Wednesday, April 13, 2011

Community News & Notes from NYC Public Advocate Bill de Blasio...


I strongly condemn Mayor Bloomberg’s decision to delay the hiring of over 500 police cadets, a move that will put the safety of New Yorkers at risk. This decision coupled with proposed budget cuts to the NYPD risks taking our police force back to the historic lows of the early 1990s. The progress we have made on reducing crime in the years since makes it clear that taking our police force backwards would be a dangerous mistake.”


I commend the Department of Transportation for responding to community concerns by halting its plans to install a bike lane in Bay Ridge. This was an important step forward that shows a willingness to respect the input of residents and community leaders. I challenge the Department to make listening to New Yorkers standard procedure and to be willing to incorporate community feedback into its projects.”


Lawsuit over lost classrooms, programs has backing of all UWS officials, Public Advocate

Parents of students at the Brandeis Educational Complex have filed a lawsuit in State Supreme Court to block the NYC Department of Education’s proposed co-location of a Charter Success Academy elementary school in their building. Parents have the backing of Public Advocate Bill de Blasio, Councilmember Gale Brewer, Assemblymembers Linda Rosenthal and Danny O’Donnell, State Senator Adriano Espaillat, as well as Congressmen Jerry Nadler and Charles Rangel. Brandeis was recently reorganized from a single high school into four smaller, growing high schools. The plan to move an elementary school into the building would result in overcrowding and a loss of crucial science labs, classrooms, arts studios and music programs.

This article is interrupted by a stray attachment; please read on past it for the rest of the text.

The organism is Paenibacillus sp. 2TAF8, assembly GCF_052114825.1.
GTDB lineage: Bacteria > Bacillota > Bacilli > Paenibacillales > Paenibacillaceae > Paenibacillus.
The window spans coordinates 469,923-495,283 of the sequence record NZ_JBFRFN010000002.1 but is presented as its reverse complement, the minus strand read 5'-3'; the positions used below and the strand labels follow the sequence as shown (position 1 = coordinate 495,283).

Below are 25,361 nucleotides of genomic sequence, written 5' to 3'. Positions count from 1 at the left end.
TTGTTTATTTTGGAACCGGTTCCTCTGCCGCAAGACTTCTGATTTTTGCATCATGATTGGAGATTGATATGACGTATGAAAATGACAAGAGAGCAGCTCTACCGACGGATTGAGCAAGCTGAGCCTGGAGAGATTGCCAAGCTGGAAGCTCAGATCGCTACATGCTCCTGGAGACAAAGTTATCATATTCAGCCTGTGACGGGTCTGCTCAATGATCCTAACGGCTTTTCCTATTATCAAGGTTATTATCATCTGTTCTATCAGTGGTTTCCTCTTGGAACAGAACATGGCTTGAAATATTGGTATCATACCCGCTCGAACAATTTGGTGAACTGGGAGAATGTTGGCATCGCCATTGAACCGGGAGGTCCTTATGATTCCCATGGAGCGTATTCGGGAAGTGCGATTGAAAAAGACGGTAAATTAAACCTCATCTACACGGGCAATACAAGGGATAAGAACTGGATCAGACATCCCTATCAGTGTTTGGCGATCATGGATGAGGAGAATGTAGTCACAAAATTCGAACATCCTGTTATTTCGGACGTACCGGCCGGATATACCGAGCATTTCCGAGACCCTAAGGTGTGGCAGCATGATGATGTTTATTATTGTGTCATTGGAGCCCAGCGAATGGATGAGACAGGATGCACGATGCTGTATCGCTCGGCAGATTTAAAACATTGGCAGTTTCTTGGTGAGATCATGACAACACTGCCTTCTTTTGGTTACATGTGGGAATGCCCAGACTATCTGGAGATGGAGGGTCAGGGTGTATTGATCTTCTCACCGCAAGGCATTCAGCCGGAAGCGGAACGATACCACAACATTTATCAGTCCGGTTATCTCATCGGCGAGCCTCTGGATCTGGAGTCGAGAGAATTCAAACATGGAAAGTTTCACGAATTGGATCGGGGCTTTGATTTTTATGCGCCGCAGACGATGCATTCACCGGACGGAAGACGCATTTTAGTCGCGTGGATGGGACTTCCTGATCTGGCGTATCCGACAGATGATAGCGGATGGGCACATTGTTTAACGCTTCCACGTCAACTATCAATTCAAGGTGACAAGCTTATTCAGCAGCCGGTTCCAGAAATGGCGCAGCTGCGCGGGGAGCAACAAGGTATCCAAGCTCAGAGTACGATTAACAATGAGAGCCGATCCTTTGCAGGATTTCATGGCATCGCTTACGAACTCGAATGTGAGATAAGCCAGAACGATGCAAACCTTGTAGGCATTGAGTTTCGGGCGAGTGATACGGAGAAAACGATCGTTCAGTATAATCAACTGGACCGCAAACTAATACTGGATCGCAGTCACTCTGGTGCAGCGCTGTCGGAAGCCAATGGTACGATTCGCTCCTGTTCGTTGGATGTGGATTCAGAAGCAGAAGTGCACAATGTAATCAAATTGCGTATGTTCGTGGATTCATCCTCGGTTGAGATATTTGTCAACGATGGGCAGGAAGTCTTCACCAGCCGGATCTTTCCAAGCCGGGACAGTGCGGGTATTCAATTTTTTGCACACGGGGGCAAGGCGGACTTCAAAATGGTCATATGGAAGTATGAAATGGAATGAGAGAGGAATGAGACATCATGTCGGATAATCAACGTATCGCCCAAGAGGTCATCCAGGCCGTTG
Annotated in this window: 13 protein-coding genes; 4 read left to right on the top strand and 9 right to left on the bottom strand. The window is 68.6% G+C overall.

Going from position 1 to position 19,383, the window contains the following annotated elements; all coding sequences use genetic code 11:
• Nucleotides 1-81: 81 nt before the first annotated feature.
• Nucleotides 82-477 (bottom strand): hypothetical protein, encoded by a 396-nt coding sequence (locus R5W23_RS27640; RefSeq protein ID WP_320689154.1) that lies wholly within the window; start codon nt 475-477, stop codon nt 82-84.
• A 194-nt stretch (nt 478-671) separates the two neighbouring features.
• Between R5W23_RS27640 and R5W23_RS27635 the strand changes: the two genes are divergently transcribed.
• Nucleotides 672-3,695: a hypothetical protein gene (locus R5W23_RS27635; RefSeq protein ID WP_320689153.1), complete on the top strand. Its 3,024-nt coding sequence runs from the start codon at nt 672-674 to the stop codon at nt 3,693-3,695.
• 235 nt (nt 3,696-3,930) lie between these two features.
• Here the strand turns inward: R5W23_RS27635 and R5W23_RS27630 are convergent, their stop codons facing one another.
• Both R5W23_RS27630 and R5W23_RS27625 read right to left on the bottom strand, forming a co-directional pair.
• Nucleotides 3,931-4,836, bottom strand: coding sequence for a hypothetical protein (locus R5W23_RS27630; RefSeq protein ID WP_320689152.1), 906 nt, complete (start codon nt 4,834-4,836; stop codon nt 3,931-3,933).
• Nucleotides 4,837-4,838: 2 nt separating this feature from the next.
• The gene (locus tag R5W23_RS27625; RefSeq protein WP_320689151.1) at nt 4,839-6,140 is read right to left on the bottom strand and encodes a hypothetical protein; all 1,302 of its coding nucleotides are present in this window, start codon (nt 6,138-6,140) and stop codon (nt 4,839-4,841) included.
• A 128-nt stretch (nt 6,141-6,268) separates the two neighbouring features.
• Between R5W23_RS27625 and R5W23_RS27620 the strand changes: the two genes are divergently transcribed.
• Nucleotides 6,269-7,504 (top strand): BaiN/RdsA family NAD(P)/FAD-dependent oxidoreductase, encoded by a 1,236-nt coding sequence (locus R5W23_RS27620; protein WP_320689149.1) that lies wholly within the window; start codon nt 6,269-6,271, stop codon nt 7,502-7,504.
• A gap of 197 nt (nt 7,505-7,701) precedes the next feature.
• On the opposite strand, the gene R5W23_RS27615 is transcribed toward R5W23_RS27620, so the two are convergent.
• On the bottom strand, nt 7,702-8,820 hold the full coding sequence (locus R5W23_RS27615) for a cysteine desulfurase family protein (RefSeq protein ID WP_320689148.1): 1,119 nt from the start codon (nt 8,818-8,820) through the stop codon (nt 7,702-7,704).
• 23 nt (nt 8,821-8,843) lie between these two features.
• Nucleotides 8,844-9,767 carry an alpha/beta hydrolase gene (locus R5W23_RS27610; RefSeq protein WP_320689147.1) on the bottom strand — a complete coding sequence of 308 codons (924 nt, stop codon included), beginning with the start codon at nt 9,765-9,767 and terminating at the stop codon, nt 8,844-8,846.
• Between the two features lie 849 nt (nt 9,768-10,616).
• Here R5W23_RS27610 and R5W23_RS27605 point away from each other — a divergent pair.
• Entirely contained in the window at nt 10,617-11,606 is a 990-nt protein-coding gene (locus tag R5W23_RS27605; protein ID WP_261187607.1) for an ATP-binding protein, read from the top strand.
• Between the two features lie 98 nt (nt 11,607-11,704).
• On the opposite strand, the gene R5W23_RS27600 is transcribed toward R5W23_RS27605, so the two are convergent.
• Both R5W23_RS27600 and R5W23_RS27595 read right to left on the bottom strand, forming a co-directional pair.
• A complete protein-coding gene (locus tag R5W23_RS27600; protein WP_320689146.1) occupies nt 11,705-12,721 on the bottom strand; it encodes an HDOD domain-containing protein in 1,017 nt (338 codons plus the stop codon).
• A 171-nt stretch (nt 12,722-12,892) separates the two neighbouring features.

The lawsuit, filed in State Supreme Court on Friday, alleges that the Department of Education:
  • Used inaccurate enrollment figures at affected high schools
  • Wrongly categorized spaces like science labs and dance studios as ordinary classrooms
  • Violated its own procedures for public notification and consultation
  • Failed to assess the environmental impact of car and bus traffic from Success Charter Academy
We believe that the Department of Education has not followed its own guidelines nor State charter laws in co-locating this elementary charter school in the Brandeis High School Complex,” said Lisa Steglich, Frank McCourt High School parent and lawsuit plaintiff. “A separate entrance, separate screening procedures, and a costly new and separate cafeteria for charter school students are not ‘comparable and equitable treatment.’ As parents of Frank McCourt High School students, we seek only to see that our children are treated fairly and are not relegated to second class status in their own school building.”

After months of trying getting through to the Department of Education, these parents have only one option left: sue the City. As a public school parent and a public official, I wholeheartedly support the Brandeis community’s lawsuit. While it’s clear the Administration is bent on proceeding no matter what parents, teachers and leaders in this community say, I am hopeful we will find justice in the court system,” said Public Advocate Bill de Blasio.

I am fiercely and righteously opposed to the imposition of this charter school on our community,” said Council Member Gale A. Brewer. “This is not just another heated dispute about schools. It is a reprehensible land grab. Not only does this charter covet the new facilities that we created for our students at a cost of millions. They intend to divide our school and our community physically and culturally. It is morally wrong and bad school policy, but they think they will get away with it because DOE says they can. This court action is about stopping them.”

We will show that the decision of the Panel for Educational Priorities was arbitrary and capricious, and should be declared invalid,” said Marc A. Landis, a Phillips Nizer partner and an Upper West Side parent-activist. “The Department of Education failed to meet its legal obligations when it overlooked the consequences of the proposed co-location on the existing high schools, failed to provide a sufficient educational impact statement, and failed to provide any environmental impact statement.”